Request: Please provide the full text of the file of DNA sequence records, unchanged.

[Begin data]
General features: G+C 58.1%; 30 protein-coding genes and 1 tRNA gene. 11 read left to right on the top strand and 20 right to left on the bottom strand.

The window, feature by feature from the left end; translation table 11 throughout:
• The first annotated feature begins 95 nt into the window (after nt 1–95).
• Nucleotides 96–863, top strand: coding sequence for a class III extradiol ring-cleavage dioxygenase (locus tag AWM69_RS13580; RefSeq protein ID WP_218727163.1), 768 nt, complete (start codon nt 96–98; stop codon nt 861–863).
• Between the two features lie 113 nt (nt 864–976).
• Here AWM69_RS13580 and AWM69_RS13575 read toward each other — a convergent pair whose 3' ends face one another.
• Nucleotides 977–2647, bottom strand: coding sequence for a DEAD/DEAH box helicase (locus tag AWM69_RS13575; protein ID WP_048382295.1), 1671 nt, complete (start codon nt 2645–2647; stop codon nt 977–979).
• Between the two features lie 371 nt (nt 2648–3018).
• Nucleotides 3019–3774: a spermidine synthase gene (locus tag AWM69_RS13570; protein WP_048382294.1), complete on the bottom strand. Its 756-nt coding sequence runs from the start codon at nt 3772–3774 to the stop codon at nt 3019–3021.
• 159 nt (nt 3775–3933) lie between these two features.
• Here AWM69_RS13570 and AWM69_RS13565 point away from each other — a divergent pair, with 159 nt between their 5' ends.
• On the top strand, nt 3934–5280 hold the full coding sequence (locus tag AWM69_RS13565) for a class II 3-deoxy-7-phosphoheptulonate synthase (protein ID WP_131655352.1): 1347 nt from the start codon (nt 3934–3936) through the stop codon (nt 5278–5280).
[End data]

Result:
General features: G+C 58.1%; 30 protein-coding genes and 1 tRNA gene. 11 read left to right on the top strand and 20 right to left on the bottom strand.

The window, feature by feature from the left end; translation table 11 throughout:
• The first annotated feature begins 95 nt into the window (after nt 1–95).
• Nucleotides 96–863, top strand: coding sequence for a class III extradiol ring-cleavage dioxygenase (locus tag AWM69_RS13580; RefSeq protein ID WP_218727163.1), 768 nt, complete (start codon nt 96–98; stop codon nt 861–863).
• Between the two features lie 113 nt (nt 864–976).
• Here AWM69_RS13580 and AWM69_RS13575 read toward each other — a convergent pair whose 3' ends face one another.
• Nucleotides 977–2647, bottom strand: coding sequence for a DEAD/DEAH box helicase (locus tag AWM69_RS13575; protein ID WP_048382295.1), 1671 nt, complete (start codon nt 2645–2647; stop codon nt 977–979).
• Between the two features lie 371 nt (nt 2648–3018).
• Nucleotides 3019–3774: a spermidine synthase gene (locus tag AWM69_RS13570; protein WP_048382294.1), complete on the bottom strand. Its 756-nt coding sequence runs from the start codon at nt 3772–3774 to the stop codon at nt 3019–3021.
• 159 nt (nt 3775–3933) lie between these two features.
• Here AWM69_RS13570 and AWM69_RS13565 point away from each other — a divergent pair, with 159 nt between their 5' ends.
• On the top strand, nt 3934–5280 hold the full coding sequence (locus tag AWM69_RS13565) for a class II 3-deoxy-7-phosphoheptulonate synthase (protein ID WP_131655352.1): 1347 nt from the start codon (nt 3934–3936) through the stop codon (nt 5278–5280).